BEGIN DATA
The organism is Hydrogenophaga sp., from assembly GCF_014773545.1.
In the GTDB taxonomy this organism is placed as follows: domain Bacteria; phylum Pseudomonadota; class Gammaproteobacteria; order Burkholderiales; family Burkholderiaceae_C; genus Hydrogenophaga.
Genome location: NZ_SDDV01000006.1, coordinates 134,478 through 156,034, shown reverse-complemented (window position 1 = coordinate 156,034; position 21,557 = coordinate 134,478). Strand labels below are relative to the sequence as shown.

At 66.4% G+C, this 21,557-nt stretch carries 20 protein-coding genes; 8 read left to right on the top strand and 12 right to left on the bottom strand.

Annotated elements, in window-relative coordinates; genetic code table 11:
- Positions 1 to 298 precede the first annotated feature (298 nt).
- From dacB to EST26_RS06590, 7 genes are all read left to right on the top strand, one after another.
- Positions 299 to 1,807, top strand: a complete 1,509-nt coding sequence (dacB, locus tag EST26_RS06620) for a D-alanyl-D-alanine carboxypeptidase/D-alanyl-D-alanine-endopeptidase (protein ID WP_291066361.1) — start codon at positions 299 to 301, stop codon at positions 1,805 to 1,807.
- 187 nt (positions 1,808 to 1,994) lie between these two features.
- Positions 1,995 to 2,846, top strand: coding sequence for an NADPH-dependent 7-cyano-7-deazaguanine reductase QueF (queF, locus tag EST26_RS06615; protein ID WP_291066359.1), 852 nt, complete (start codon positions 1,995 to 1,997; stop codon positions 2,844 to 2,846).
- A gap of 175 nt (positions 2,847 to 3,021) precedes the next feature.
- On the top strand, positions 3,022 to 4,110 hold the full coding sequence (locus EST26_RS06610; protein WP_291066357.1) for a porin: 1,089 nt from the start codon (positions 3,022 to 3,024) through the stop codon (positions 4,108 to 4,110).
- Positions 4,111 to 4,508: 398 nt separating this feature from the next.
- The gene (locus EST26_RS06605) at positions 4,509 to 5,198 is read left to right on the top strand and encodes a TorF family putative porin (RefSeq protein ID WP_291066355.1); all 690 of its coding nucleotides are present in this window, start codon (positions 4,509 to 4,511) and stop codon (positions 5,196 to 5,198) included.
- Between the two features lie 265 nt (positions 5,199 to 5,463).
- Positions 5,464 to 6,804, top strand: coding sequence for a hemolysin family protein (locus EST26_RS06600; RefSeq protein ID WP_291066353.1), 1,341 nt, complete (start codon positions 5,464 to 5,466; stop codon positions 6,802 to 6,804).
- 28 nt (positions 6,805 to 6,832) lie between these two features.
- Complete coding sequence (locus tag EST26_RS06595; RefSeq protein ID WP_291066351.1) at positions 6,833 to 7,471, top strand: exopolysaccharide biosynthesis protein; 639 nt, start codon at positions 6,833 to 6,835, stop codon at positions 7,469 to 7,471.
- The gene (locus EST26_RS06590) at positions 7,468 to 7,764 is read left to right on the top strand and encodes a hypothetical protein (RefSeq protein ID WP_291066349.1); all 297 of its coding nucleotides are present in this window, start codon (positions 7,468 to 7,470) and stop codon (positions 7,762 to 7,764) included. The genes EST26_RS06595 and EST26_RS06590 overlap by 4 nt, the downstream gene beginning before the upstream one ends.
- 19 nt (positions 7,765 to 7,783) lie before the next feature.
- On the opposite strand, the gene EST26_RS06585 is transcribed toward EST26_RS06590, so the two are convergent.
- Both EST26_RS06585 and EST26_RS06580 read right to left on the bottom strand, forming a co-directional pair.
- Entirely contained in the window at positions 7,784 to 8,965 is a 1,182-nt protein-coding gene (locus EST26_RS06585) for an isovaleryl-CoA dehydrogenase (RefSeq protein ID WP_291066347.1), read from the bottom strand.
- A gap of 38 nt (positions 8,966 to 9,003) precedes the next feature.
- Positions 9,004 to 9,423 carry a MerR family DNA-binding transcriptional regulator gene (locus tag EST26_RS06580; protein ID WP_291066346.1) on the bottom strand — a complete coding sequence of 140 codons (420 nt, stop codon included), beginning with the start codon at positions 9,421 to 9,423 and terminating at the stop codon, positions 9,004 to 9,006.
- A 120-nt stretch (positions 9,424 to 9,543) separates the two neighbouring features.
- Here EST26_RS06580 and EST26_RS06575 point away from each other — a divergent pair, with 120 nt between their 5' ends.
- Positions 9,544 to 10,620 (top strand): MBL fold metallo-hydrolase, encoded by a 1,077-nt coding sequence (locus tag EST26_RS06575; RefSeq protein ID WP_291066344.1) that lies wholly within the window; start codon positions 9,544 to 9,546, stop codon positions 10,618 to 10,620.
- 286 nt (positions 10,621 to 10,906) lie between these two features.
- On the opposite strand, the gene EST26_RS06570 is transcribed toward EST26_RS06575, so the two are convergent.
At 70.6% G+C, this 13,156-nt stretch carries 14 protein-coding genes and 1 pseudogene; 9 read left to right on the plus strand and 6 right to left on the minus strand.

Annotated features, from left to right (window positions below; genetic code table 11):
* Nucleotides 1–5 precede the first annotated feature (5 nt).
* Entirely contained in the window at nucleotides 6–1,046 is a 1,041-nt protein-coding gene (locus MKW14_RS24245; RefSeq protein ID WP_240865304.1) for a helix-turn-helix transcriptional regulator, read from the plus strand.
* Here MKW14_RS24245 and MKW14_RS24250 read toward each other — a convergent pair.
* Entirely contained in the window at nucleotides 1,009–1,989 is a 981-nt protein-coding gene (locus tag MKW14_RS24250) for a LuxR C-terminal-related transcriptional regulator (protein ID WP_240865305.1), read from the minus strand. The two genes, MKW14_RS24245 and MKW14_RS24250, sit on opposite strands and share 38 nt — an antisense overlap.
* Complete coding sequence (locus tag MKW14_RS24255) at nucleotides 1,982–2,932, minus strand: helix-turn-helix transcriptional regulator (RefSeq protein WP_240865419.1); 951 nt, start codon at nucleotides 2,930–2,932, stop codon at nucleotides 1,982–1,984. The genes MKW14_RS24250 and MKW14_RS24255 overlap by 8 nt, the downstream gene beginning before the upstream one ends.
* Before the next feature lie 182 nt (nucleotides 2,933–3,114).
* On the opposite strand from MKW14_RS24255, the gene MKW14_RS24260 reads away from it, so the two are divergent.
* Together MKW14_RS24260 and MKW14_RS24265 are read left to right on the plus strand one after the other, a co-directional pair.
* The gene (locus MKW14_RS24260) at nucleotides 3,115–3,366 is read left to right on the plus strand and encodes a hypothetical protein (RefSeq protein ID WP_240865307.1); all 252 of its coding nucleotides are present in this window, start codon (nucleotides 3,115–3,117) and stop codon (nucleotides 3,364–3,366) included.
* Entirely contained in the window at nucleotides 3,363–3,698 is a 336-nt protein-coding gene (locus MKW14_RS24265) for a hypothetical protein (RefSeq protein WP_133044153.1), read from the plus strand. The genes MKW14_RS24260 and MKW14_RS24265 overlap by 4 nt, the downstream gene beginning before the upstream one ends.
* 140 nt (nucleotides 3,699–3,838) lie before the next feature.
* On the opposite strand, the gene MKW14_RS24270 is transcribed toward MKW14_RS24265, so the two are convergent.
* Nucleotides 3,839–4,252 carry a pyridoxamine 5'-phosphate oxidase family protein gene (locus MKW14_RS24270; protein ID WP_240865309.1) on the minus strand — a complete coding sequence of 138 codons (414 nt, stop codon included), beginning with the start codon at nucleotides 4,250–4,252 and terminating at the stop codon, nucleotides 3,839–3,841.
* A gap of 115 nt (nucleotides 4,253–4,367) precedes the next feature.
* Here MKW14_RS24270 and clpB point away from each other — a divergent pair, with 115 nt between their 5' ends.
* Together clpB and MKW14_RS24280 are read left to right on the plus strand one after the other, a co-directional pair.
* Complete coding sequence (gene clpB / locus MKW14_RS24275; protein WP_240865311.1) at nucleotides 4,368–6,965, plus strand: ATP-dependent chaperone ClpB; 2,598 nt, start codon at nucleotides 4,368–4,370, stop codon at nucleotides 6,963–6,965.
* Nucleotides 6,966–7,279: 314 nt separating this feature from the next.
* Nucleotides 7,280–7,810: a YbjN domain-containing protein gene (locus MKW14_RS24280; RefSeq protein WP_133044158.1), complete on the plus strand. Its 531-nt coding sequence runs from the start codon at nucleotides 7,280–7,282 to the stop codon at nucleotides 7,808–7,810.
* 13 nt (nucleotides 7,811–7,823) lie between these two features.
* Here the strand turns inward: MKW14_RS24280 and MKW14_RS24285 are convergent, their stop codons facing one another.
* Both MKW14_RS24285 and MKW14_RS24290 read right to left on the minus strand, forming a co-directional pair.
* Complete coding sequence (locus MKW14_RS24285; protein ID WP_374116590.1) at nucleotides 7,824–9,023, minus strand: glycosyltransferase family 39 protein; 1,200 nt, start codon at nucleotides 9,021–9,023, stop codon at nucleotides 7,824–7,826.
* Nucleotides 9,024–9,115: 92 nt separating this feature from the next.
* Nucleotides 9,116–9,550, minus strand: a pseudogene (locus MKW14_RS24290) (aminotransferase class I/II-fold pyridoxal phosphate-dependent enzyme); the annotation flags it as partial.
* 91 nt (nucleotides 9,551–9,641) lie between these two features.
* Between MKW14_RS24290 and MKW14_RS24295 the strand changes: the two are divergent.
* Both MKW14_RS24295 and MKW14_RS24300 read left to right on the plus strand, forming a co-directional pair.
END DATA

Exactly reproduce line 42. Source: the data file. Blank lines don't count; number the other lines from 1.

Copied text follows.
* Entirely contained in the window at nucleotides 3,363–3,698 is a 336-nt protein-coding gene (locus MKW14_RS24265) for a hypothetical protein (RefSeq protein WP_133044153.1), read from the plus strand. The genes MKW14_RS24260 and MKW14_RS24265 overlap by 4 nt, the downstream gene beginning before the upstream one ends.